It is further noted that Figure 2 solves the mystery how the orientation of the eccentric bearing housing of E1 may be adjusted: the fixation pin ("Fixierstift"), fixedly glued into the bore on the periphery of the bearing housing ("Fixierstift mit Loctite 242 eingeklebt", see E1b point 5.3.1), is provided with a threaded bore into which a second threaded pin ("Gewindestift") is inserted. The bearing is adjusted by rotation of the threaded pin (see E1b, 5.3.4).

The appellant argued that in addition to the adjustment mechanism just discussed, a further adjustment mechanism was present, as could be seen in E1b, "Bild 3". Allegedly, in this figure, the two bores on the outer periphery of the bearing were shown in alignment with different bores in the surrounding housing (see in particular the situation on the right and on the left of "Bild 3"), such that a plurality of bores had to be considered present in the surrounding housing. However, firstly, this would again only mean that a pin is selectively inserted into one of a plurality of bores in the surrounding housing, whereas the claim requires a pin to be selectively inserted into one of the bores on the outer periphery of the bearing housing. Secondly, as discussed during oral proceedings in appeal, to reach the different configurations shown in Figure 3, the surrounding housing may just as well have been rotated either around the rotation axis of the bearing or around a vertical axis. The Board notes in this respect the eccentricity of the surrounding housing (in addition to the eccentricity of the bearing housing) shown in Figure 3, which indicates that the surrounding housing has a different orientation in the drawing on the left of Figure 3 than in the drawing on the right (e.g. due to a 180° rotation around a vertical axis).

Consequently, also E1b does not clearly and unambiguously disclose an indexing feature, wherein a pin is to be selectively inserted into one of a plurality of bores on the outer periphery of the bearing housing.

4.3 To conclude, the subject-matter of claim 1 of Auxiliary Request 1 is novel over prior art E1 and E1b.

5. Auxiliary Request - Inventive step

Appellant 1 has referred to document D2 as being the closest prior art. It is uncontested that the document discloses all features of claim 1 apart from the bearing further comprising at least one tilting pad oriented toward said interior bore (see Figures 2-5 in this respect). The parties agree that the disclosure of D2 relates to a roller bearing, whereas claim 1 of Auxiliary Request 1 defines a tilting-pad bearing.

Although the difference appears to involve only a single claim feature, it is technically significant. A roller bearing is a different type of bearing as compared with a tilting pad bearing, the roller bearing employing a different concept to provide low friction rotation. Switching from one bearing type to the other thus implies major modification of structural features and there is no pointer in document D2 towards switching to a tilting pad bearing. A roller bearing thus cannot be considered a realistic starting point for assessment of inventive step.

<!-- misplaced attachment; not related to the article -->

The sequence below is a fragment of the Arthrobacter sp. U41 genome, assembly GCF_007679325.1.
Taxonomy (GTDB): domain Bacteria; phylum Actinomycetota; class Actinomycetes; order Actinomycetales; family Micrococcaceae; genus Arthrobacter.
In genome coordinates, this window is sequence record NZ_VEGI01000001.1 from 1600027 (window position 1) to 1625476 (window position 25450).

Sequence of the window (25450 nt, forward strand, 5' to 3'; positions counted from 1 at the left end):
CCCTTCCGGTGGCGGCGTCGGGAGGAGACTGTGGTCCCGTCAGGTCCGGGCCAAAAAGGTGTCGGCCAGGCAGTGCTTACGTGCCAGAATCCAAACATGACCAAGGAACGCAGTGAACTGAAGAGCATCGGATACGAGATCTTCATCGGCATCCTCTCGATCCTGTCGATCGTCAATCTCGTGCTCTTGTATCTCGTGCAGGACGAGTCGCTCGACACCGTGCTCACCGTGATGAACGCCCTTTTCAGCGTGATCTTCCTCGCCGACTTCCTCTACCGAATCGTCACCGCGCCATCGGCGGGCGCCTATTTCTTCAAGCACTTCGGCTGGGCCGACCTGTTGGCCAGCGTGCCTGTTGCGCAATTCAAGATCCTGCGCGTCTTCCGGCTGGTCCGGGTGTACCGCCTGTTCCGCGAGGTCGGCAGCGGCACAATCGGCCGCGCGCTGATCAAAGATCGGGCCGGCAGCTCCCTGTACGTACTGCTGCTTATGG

According to appellant 1, the advantages of tilting-pad bearings were well known to the person skilled in the art (e.g. from document E5), namely to provide hydrodynamic support for high rotation speeds while preventing unwanted oscillations thereof. It was thus obvious for the person skilled in the art to modify the D2 bearing into a tilting pad bearing in order to solve problems related to high rotational speeds.

However, choosing a roller bearing as closest prior art implies an informed selection of said bearing type by the skilled person for a particular application - being well aware of its advantages and disadvantages. If high rotational speeds were to be expected, the person skilled in the art would primarily have chosen a tilting-pad bearing. Changing during the course of development from one particular application, for which a roller bearing was known to be suitable, towards a different application, for which a tilting pad bearing was known to be suitable, is not a realistic scenario of the problem-solution approach and can only be seen as an ex post facto analysis.

Moreover, starting from D2 the person skilled in the art is as likely to switch to a tilting pad bearing as he/she may switch to any other type of bearing. Thus, even if the skilled person could modify the D2 bearing into a tilting pad bearing, there is no indication why he/she would do so without employing ex post facto knowledge.

Hence, the subject-matter of claim 1 of the Auxiliary Request is not obvious in view of D2 alone or in combination with E5.

Order

For these reasons it is decided that:

Both appeals are dismissed.